Technology has transformed medicine; to keep up with these advances requires access to unbiased clinical reviews, which are provided in this special issue.
I started reading Contemporary OB/GYN when I was a resident and for more than 30 years, the Technology issue has always been one of my favorites. Why the tech issue?
No doubt my father, an electrical engineer, helped forge my love of gadgets, sparking my interest at a young age. I remember him coming home from an out-of-town meeting with a large cardboard box about 30×30×15 inches in size. He said someday this would be the size of something that would be called a "personal computer." His excitement at this prospect was infectious and at that point, it was clear to me that future technologic developments would benefit our lives. My laptop computer, my cell phone, and my PDA-my "accessory brains"-have certainly proven that to be the case.
Of course, technology has not just contributed to our personal lives. The free online encyclopedia Wikipedia ( http://www.wikipedia.org/), one of my current favorite sources of information, indicates that medical technology "refers to the diagnostic or therapeutic application of science and technology to improve the management of health conditions." The Wikipedia entry goes on to state that "technologies may encompass any means of identifying the nature of conditions to allow intervention with devices, pharmacologic, biologic or other methods to increase life span and/or improve the quality of life." As clinicians who care for women, we rely on technologic developments to benefit our patients.
But it's not always easy for physicians to keep up with and evaluate the latest technologies. In this issue, Contemporary OB/GYN's experts provide unbiased reviews that allow us busy clinicians to figure out when a given technologic development is "ready for prime time," and to incorporate new devices and technologies into our practices, based on evidence and science rather than marketing or hype. The article by Drs. Matthew Guile and Robert Bristow on "New tools for preventing surgery-related adhesions and excessive bleeding" discusses several ready for prime time technologic advances. The article by Drs. Willard Cates and Zeda Rosenberg, on the other hand, gives us a glimpse into the future by summing up the research on vaginal microbicides now in the pipeline. And finally, Drs. Michelle Isley and Paul Blumenthal provide a concise summary of the latest treatment protocols for women who are seeking a medical alternative to surgical abortion.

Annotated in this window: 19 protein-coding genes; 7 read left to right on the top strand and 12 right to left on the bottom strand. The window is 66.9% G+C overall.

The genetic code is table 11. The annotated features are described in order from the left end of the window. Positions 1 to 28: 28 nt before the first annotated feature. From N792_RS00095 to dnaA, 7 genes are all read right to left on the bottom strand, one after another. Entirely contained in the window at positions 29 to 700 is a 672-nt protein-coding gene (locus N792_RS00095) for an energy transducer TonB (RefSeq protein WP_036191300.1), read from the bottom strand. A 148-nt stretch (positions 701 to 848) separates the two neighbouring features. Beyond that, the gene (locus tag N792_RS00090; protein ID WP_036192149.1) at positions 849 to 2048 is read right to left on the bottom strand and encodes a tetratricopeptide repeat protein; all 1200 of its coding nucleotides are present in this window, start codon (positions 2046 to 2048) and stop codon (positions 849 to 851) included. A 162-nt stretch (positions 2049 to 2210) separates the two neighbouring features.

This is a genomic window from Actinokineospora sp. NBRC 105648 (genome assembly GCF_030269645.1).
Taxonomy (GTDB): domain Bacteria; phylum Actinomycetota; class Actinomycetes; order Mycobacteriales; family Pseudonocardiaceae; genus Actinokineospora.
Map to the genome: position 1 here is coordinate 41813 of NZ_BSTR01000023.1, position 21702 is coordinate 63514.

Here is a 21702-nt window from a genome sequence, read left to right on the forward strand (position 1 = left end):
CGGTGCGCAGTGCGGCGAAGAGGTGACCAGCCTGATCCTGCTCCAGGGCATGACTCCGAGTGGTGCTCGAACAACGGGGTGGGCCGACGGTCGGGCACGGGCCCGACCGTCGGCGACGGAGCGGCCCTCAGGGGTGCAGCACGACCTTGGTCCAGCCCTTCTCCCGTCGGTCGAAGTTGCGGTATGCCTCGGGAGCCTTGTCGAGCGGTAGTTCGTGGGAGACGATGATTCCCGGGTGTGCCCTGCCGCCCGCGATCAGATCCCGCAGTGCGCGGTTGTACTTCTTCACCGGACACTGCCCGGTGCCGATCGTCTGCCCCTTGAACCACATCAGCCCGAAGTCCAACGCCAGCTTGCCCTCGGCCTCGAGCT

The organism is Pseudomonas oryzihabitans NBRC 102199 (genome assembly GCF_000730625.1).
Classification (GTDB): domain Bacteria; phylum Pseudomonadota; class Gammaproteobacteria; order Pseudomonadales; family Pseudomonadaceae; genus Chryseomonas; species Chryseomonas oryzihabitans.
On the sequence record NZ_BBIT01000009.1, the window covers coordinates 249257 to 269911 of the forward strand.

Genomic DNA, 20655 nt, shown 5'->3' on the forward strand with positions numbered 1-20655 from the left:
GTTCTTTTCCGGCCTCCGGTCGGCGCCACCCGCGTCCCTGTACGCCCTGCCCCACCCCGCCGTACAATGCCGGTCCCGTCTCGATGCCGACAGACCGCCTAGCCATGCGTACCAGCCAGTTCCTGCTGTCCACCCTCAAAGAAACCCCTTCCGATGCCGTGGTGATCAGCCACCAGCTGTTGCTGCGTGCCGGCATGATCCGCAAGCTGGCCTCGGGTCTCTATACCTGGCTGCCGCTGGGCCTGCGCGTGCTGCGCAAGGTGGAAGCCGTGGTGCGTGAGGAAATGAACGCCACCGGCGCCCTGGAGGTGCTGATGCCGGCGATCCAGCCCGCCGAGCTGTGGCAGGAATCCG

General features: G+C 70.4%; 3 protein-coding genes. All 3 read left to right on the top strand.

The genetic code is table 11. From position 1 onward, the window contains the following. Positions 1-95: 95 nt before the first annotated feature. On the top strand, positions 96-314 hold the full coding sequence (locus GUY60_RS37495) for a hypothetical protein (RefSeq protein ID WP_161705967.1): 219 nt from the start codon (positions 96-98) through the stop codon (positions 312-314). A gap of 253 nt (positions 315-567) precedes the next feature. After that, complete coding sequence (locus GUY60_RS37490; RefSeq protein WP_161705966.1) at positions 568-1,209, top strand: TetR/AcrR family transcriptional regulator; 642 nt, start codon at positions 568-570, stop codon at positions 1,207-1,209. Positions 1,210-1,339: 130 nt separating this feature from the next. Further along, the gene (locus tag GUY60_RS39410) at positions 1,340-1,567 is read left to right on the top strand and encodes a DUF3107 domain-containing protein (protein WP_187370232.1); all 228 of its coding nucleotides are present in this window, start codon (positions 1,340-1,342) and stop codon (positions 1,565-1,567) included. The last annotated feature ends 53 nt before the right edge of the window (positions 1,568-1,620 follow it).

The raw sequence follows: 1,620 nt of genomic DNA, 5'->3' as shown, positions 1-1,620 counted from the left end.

How will you use this information in daily practice? That depends in part on your attitude toward technology. Adopters of new technologies have been categorized as innovators, early adopters, early majority, late majority, or laggards. Most readers fall somewhere along this continuum. But whether you are an early, mid- or late-adopter, evidence, science, and insights from distinguished experts will help you to assess which technologies will benefit the women for whom you provide medical care. As clinicians, it's our duty to critically and carefully assess new technologic developments. I believe that this issue of the journal will help you do just that.
DR. HILLARD, Issue Editor, is Professor, Department of Obstetrics and Gynecology, Chief, Division of Gynecologic Specialties, Stanford University Medical Center, Stanford, CA.